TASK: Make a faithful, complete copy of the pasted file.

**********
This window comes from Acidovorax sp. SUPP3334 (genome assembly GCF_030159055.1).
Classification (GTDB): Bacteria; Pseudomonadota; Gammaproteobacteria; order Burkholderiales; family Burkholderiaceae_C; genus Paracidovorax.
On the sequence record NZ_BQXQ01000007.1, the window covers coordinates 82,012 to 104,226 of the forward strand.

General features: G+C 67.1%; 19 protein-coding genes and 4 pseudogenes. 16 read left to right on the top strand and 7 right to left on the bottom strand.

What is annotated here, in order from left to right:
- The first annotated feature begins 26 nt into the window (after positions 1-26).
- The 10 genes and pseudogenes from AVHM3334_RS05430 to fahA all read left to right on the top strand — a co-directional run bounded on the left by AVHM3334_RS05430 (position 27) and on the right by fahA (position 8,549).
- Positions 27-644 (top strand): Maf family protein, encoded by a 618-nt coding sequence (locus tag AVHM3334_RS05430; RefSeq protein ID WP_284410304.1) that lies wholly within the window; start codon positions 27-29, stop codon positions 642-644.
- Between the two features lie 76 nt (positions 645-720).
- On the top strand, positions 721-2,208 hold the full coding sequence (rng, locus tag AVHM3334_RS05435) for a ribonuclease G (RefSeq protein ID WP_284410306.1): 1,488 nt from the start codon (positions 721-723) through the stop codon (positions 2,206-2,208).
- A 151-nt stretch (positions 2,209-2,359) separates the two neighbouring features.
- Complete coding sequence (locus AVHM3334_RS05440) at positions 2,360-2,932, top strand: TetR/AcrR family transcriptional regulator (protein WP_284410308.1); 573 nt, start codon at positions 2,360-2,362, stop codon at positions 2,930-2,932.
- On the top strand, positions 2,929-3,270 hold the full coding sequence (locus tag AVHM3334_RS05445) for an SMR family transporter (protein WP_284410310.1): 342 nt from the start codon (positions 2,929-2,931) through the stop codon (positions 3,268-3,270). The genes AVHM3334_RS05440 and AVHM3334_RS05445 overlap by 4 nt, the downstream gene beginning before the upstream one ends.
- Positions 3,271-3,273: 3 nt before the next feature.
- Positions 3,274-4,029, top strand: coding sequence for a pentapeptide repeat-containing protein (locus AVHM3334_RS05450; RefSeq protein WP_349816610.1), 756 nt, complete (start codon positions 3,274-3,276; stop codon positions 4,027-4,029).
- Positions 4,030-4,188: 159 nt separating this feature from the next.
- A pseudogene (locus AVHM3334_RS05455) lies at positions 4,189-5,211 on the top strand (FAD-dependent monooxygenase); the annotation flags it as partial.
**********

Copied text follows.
This window comes from Acidovorax sp. SUPP3334 (genome assembly GCF_030159055.1).
Classification (GTDB): Bacteria; Pseudomonadota; Gammaproteobacteria; order Burkholderiales; family Burkholderiaceae_C; genus Paracidovorax.
On the sequence record NZ_BQXQ01000007.1, the window covers coordinates 82,012 to 104,226 of the forward strand.

General features: G+C 67.1%; 19 protein-coding genes and 4 pseudogenes. 16 read left to right on the top strand and 7 right to left on the bottom strand.

What is annotated here, in order from left to right:
- The first annotated feature begins 26 nt into the window (after positions 1-26).
- The 10 genes and pseudogenes from AVHM3334_RS05430 to fahA all read left to right on the top strand — a co-directional run bounded on the left by AVHM3334_RS05430 (position 27) and on the right by fahA (position 8,549).
- Positions 27-644 (top strand): Maf family protein, encoded by a 618-nt coding sequence (locus tag AVHM3334_RS05430; RefSeq protein ID WP_284410304.1) that lies wholly within the window; start codon positions 27-29, stop codon positions 642-644.
- Between the two features lie 76 nt (positions 645-720).
- On the top strand, positions 721-2,208 hold the full coding sequence (rng, locus tag AVHM3334_RS05435) for a ribonuclease G (RefSeq protein ID WP_284410306.1): 1,488 nt from the start codon (positions 721-723) through the stop codon (positions 2,206-2,208).
- A 151-nt stretch (positions 2,209-2,359) separates the two neighbouring features.
- Complete coding sequence (locus AVHM3334_RS05440) at positions 2,360-2,932, top strand: TetR/AcrR family transcriptional regulator (protein WP_284410308.1); 573 nt, start codon at positions 2,360-2,362, stop codon at positions 2,930-2,932.
- On the top strand, positions 2,929-3,270 hold the full coding sequence (locus tag AVHM3334_RS05445) for an SMR family transporter (protein WP_284410310.1): 342 nt from the start codon (positions 2,929-2,931) through the stop codon (positions 3,268-3,270). The genes AVHM3334_RS05440 and AVHM3334_RS05445 overlap by 4 nt, the downstream gene beginning before the upstream one ends.
- Positions 3,271-3,273: 3 nt before the next feature.
- Positions 3,274-4,029, top strand: coding sequence for a pentapeptide repeat-containing protein (locus AVHM3334_RS05450; RefSeq protein WP_349816610.1), 756 nt, complete (start codon positions 3,274-3,276; stop codon positions 4,027-4,029).
- Positions 4,030-4,188: 159 nt separating this feature from the next.
- A pseudogene (locus AVHM3334_RS05455) lies at positions 4,189-5,211 on the top strand (FAD-dependent monooxygenase); the annotation flags it as partial.